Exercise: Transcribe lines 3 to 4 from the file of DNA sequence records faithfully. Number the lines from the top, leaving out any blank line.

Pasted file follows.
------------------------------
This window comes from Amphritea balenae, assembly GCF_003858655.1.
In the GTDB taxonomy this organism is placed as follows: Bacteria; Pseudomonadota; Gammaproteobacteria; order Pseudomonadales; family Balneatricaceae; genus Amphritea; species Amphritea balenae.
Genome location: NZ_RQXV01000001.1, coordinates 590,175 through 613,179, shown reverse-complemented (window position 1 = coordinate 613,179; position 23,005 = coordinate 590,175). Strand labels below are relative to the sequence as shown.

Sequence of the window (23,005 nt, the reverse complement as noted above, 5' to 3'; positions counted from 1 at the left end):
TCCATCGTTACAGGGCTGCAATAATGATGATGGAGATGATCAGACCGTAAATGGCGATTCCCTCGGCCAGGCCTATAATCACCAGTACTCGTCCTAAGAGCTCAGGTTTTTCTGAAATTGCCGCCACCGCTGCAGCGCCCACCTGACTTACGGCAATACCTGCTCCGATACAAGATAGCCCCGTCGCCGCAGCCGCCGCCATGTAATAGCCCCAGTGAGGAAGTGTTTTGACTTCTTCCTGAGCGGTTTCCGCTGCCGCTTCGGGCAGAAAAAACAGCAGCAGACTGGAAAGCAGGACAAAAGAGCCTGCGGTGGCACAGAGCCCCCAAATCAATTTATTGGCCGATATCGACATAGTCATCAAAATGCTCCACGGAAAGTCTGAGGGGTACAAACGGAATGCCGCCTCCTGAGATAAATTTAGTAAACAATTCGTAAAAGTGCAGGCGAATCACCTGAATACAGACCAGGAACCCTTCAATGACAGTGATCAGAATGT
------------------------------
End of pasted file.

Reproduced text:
Genome location: NZ_RQXV01000001.1, coordinates 590,175 through 613,179, shown reverse-complemented (window position 1 = coordinate 613,179; position 23,005 = coordinate 590,175). Strand labels below are relative to the sequence as shown.

Sequence of the window (23,005 nt, the reverse complement as noted above, 5' to 3'; positions counted from 1 at the left end):